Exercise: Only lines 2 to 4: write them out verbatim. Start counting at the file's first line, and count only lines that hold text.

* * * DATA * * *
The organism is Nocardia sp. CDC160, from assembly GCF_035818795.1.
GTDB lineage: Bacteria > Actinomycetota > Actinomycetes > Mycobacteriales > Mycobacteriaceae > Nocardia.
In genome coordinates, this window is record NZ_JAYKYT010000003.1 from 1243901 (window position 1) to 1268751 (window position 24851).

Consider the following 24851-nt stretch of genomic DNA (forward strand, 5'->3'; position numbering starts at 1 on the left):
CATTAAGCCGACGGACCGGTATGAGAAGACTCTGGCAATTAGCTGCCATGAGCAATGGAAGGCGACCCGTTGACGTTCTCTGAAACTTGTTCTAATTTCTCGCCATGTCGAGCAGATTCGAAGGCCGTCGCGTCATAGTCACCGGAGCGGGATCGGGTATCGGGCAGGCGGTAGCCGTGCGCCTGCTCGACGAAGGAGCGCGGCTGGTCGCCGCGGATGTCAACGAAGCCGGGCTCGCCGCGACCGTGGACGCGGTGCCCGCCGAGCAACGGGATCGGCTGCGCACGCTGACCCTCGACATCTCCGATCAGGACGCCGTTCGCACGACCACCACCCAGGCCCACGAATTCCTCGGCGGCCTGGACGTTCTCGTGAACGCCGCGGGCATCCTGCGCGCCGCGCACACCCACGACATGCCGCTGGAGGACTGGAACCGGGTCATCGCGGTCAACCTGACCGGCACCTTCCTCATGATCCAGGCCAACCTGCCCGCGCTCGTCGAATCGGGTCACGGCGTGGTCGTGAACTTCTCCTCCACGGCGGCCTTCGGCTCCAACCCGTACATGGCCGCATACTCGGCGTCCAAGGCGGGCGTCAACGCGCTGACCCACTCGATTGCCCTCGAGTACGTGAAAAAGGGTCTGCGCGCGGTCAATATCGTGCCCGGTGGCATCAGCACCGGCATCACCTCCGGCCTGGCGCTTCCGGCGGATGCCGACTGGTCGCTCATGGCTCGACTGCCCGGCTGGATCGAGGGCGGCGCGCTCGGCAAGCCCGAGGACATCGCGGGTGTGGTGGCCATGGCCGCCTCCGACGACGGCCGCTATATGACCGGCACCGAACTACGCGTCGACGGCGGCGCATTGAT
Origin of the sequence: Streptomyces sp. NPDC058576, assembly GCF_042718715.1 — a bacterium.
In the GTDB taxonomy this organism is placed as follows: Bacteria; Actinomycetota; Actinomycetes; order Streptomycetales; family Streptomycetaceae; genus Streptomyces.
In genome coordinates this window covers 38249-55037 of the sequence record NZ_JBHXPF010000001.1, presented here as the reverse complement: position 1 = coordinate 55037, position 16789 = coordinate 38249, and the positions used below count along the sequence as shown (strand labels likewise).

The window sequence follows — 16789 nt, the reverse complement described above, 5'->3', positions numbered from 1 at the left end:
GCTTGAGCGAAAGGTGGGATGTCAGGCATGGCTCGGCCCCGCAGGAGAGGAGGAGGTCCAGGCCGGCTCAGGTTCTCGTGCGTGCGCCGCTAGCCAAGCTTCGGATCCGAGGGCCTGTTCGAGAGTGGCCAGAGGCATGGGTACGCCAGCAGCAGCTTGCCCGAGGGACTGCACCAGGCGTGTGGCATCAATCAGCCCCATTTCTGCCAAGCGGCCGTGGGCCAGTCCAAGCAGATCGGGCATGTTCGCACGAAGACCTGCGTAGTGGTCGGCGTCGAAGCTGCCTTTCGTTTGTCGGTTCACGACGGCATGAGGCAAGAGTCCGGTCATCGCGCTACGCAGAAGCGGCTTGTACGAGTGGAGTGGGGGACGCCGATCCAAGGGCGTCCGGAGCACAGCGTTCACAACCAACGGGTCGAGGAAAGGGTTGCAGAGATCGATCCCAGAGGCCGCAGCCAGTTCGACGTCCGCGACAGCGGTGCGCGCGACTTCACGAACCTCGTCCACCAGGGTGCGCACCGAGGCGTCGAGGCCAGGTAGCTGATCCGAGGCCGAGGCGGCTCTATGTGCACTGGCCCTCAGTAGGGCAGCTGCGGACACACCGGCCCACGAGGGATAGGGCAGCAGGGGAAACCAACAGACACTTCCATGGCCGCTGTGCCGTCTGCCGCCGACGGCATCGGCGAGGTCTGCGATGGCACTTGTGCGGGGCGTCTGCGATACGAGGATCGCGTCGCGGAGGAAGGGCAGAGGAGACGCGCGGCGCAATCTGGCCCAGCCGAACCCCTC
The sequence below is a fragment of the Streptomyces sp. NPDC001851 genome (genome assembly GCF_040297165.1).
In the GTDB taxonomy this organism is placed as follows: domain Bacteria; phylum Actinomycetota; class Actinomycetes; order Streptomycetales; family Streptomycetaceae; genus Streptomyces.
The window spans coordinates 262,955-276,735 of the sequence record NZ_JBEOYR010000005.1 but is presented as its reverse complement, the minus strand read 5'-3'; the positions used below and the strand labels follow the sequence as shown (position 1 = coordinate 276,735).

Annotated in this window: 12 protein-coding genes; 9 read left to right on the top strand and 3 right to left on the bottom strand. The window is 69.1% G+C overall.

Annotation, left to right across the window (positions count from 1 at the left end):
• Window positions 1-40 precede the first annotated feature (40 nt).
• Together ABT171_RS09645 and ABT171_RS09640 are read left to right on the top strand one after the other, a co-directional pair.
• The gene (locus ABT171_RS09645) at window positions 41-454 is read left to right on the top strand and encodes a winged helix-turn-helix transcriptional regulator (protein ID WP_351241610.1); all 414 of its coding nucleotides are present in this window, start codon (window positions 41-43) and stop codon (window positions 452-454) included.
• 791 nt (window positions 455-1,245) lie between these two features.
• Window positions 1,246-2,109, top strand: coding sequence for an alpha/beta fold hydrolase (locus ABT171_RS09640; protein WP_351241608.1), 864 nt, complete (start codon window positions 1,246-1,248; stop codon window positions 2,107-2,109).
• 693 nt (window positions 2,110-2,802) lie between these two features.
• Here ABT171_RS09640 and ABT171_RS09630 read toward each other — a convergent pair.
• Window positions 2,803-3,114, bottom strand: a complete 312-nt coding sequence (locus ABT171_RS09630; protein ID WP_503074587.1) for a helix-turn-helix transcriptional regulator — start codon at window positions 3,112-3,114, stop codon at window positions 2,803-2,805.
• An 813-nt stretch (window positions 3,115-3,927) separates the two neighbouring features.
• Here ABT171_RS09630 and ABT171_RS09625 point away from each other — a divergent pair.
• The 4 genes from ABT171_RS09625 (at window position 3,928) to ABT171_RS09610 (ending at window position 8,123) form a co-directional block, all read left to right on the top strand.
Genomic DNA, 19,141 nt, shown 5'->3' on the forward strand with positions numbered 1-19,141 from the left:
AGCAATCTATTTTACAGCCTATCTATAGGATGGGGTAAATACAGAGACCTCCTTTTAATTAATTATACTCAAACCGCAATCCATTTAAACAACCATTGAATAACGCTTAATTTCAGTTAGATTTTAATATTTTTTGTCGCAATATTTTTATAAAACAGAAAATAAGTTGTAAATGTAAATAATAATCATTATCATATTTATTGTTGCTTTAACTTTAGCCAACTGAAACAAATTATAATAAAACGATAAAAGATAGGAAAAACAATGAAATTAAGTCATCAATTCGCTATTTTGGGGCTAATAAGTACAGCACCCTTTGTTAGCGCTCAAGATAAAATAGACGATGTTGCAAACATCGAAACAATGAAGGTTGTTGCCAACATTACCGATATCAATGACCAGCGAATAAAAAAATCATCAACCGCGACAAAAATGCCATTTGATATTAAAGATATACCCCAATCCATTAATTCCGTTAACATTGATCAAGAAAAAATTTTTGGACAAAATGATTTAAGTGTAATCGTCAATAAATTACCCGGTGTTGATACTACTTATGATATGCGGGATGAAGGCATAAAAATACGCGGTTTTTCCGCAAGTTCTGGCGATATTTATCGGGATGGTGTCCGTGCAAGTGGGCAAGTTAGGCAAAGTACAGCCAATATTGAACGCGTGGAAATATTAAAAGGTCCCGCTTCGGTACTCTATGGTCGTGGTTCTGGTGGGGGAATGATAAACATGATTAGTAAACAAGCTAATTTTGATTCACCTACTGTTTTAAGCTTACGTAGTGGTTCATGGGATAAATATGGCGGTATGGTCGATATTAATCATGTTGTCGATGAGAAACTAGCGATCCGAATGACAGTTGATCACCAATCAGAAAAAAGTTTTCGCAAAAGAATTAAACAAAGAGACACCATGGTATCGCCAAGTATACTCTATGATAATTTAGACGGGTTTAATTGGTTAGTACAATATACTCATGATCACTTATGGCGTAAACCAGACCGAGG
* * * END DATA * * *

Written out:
GTDB lineage: Bacteria > Actinomycetota > Actinomycetes > Mycobacteriales > Mycobacteriaceae > Nocardia.
In genome coordinates, this window is record NZ_JAYKYT010000003.1 from 1243901 (window position 1) to 1268751 (window position 24851).

Consider the following 24851-nt stretch of genomic DNA (forward strand, 5'->3'; position numbering starts at 1 on the left):